735885407827
Come Find Me
Artist: Audrey Auld
Format: CD
New: Available In Store 17.97
Wish

Available Formats and Editions

DISC: 1

1. Come Find Me
2. Just Love
3. Tasmania
4. Forty
5. Petals
6. Orphan Song
7. Beautiful Garden
8. You Wish
9. Tree
10. Nails
11. The Butterfly Effect
12. Bread and Roses

More Info:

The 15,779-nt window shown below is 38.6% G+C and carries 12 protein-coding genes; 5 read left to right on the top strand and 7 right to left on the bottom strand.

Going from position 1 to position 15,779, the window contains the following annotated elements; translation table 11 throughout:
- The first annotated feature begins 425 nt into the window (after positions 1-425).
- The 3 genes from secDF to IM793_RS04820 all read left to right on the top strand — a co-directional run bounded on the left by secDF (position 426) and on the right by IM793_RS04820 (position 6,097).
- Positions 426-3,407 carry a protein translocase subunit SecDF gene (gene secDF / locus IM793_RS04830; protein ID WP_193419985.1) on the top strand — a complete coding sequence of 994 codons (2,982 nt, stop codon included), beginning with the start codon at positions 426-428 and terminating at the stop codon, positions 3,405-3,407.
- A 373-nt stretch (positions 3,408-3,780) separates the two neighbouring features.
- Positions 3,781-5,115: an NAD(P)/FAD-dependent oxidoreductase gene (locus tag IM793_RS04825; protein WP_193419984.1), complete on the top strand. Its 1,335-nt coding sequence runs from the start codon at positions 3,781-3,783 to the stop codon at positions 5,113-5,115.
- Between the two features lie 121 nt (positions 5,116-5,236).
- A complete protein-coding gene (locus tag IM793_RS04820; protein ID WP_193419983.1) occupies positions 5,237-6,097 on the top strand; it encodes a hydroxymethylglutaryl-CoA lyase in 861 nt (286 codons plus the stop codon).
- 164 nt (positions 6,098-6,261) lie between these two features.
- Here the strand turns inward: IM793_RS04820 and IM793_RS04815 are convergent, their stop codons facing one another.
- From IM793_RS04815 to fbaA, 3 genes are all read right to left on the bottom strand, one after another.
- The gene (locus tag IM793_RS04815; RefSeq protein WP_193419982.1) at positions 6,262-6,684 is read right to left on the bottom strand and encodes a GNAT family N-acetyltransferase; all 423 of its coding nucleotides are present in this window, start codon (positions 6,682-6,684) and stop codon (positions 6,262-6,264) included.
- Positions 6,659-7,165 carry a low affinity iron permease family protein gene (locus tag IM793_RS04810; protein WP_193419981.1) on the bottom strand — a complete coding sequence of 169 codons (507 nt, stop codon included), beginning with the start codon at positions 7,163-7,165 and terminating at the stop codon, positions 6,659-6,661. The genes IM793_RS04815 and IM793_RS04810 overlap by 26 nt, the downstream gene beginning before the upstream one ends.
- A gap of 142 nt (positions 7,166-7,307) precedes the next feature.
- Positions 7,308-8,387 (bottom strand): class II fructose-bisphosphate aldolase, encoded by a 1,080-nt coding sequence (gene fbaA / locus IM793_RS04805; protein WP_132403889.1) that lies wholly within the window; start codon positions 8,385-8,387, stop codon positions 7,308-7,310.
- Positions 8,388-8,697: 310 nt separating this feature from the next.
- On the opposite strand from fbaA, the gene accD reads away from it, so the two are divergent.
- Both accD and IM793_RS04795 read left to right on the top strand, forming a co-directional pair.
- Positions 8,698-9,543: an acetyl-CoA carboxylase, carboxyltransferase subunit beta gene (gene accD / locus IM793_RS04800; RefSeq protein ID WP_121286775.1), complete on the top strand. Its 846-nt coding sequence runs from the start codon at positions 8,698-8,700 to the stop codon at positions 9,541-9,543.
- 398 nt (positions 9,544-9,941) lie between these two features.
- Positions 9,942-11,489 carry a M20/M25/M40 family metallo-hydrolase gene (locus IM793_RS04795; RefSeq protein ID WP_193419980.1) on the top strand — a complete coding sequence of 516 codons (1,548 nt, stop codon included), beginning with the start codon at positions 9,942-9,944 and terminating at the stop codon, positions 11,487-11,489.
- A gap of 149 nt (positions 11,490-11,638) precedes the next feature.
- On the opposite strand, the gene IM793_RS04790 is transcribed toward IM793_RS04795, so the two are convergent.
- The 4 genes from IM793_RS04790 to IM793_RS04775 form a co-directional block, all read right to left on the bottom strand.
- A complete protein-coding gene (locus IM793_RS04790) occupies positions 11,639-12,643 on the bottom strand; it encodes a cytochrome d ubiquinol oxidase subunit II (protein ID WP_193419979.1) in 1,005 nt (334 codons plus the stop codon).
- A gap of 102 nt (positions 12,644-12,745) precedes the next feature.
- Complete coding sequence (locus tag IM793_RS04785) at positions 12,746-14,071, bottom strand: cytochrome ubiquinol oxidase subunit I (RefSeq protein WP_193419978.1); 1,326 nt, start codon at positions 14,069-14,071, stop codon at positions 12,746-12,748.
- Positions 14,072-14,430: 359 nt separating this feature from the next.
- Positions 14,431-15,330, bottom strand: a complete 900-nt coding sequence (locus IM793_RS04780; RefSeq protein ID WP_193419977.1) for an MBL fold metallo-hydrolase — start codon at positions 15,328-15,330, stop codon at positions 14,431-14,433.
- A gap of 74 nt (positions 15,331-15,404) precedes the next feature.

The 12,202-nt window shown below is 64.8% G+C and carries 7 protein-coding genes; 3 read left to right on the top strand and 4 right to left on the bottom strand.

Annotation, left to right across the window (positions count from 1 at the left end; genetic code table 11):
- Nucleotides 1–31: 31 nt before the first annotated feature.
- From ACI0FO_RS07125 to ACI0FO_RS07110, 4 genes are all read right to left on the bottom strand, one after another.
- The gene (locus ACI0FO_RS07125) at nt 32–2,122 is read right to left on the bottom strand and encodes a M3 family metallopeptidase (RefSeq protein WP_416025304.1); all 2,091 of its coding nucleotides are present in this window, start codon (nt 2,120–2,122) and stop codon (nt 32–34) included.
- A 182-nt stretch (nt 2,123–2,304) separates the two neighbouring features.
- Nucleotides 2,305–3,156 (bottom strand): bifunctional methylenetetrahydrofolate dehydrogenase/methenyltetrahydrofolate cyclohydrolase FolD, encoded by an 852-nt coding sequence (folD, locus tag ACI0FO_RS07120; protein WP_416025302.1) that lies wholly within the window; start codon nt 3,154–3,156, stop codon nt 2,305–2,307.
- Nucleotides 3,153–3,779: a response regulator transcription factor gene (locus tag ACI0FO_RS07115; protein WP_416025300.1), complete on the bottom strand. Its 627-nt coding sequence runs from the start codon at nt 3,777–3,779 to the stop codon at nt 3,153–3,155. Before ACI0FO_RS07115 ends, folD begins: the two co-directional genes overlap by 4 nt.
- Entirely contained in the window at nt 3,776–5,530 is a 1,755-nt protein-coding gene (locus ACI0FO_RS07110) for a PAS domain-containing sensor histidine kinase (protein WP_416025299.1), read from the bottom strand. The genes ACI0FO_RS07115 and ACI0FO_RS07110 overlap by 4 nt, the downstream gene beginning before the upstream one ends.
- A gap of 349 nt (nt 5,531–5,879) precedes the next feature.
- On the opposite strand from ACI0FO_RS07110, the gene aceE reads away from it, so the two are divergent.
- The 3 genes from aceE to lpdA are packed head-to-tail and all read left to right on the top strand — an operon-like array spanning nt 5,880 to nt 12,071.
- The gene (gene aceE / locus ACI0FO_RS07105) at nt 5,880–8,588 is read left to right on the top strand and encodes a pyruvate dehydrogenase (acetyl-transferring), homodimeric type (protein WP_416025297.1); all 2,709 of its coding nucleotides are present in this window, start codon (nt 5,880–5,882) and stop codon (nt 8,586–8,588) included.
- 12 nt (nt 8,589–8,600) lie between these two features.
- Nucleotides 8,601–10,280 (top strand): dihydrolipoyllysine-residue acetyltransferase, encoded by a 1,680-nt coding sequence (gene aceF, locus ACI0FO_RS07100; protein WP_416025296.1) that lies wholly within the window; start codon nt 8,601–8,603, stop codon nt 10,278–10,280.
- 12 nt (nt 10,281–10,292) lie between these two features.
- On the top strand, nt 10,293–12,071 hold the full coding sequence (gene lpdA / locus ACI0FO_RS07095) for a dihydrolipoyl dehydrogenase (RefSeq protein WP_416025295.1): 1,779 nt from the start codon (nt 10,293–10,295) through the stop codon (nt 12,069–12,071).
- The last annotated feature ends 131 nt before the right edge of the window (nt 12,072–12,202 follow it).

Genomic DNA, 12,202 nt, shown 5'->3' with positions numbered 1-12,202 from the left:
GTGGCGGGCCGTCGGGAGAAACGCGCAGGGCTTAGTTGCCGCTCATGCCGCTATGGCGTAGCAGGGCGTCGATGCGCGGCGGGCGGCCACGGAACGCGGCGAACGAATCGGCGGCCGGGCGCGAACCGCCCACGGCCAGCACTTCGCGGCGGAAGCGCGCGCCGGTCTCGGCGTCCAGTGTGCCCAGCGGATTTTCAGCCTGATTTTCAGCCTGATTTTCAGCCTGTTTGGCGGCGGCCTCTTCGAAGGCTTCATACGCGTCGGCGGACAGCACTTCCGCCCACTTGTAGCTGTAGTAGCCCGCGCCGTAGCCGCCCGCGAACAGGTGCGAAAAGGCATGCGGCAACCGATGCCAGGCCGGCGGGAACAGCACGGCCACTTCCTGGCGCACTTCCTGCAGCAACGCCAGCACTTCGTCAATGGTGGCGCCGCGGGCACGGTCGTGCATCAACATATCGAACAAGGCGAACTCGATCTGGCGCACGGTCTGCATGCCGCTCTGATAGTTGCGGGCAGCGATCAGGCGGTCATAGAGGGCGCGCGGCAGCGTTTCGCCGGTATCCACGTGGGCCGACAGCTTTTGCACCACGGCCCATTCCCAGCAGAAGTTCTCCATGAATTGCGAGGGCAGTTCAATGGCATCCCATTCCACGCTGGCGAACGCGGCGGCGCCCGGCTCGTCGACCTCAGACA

Don't mistake the title of Audrey Auld's Come Find Me as any kind of shy retreat. Call it what she does: an "invitation." "Come find me, come find me, I want to be found," she offers on the album's winsome opening waltz, then seals the deal with an offer hard to refuse: "You're welcome to glorious me." She sings it sweetly, but with a flirty flash of unmistakable, cocky cheek almost a dare, really, as befits a fiercely independent artist who's been self-releasing albums for more than a decade now under the tell all banner of "Reckless Records." Simply put, Audrey Auld does not do coy. Songwriter's songwriter Fred Eaglesmith calls the native Tasmanian "one of the most honest original artists I know," and, true to form, Auld is candidly forthright in her pride over Come Find Me, her fifth full length solo album and ninth release over all. "I'm really keen to show it off," she enthuses. Audrey Auld is an amazing talent. Like a special flower in your garden. Her songs are a kind of beacon of hope, from a woman who cares, in this deeply cynical world we are all stranded in. You need to relax more, play this album. Paul Riley, Country Music People, UK   Auld recorded Come Find Me with producer Mark Hallman (Tom Russell, Eliza Gilkyson, Hot Club of Cowtown) at the storied Congress House Studio in Austin, Texas. Although she's lived mostly in East Nashville (after a 3-year stint in California) since moving to the U.S. back in 2003, Auld has had a thing for the Lone Star State for years even naming one of her albums Texas. Not surprisingly, she calls working with Hallman long on her list of dream producers "a dream come true." "It was the happiest time I've ever had recording," Auld continues. "No stress, no problems. I wanted to focus on the performance and work with someone who would get the best out of me, and we wanted to make the best record I've ever made. I think we succeeded on both counts."   The end result is an album that's equally appealing both as an introduction to Auld for newcomers and, for veteran fans, as the latest and greatest in a long line of acclaimed releases going back to 1999's Looking Back to See, the country duets album she cut with Australian songwriter /guitarist producer Bill Chambers. Auld made an auspicious solo debut with the following year's The Fallen, which nabbed her a "Best Country Album" nomination in the Land Down Under, while subsequent releases like 2003's Losing Faith, 2005's Texas and 2006's Lost Men & Angry Girls secured her status on the Americana music map right alongside such notables as the aforementioned Eaglesmith, Kevin Welch and Kasey Chambers. Her dozen new songs on Come Find Me find her confidently moving from folk and country to swinging jazz, rock and even an intriguing bit of talking blues style rap (on "Petals"). That it all holds together as a seamless whole is testament to both her impressive artistic range and seasoned, devil may care confidence. "For me, it's more about the song than the genre," she says matter of factly.   Subject wise, the songs are equally diverse, ranging from the surprisingly tender (for Auld!) "Just Love," which she co-wrote with her husband, former Navy sailor turned "romantic" plumber Mez Mezera, to the conversely snarling rocker, "You Wish." It's also chock full of sincere, heartfelt tributes, with loving shout outs to her peers (Jon Dee Graham in "Petals" and Mary Gauthier in "Orphan Song"), civil rights icons Rosa Parks and Martin Luther King ("The Butterfly Effect"), her beloved homeland ("Tasmania") and even, with "Bread and Roses," the inmates of San Quentin Prison, where Auld has performed and teaches songwriting workshops. And what would an Audrey Auld album be without a Texas (if not Australia!) sized helping of her sassy humor In "Forty," the wickedly funny portrait of the artist as a hard traveled and hardened middle aged survivor, Auld observes with patented self-deprecating snark, "I got a little snow on my roof, I've learned to speak half the truth The good die young, here's the proof I'm forty."   "These songs represent where I am in my life and where I am on the Earth," Auld explains. "This collection of songs reflects the people I've met in my travels, the awareness of life passing, and my reflections of being in America. And I think it's also about the state of my heart, as a happily married woman. I'm very content with where I'm at right now troubadour, gardener, chicken farmer."   That's the Audrey Auld you'll find on Come Find Me. Who can fault the satisfied Tassie girl for feeling so, well, glorious?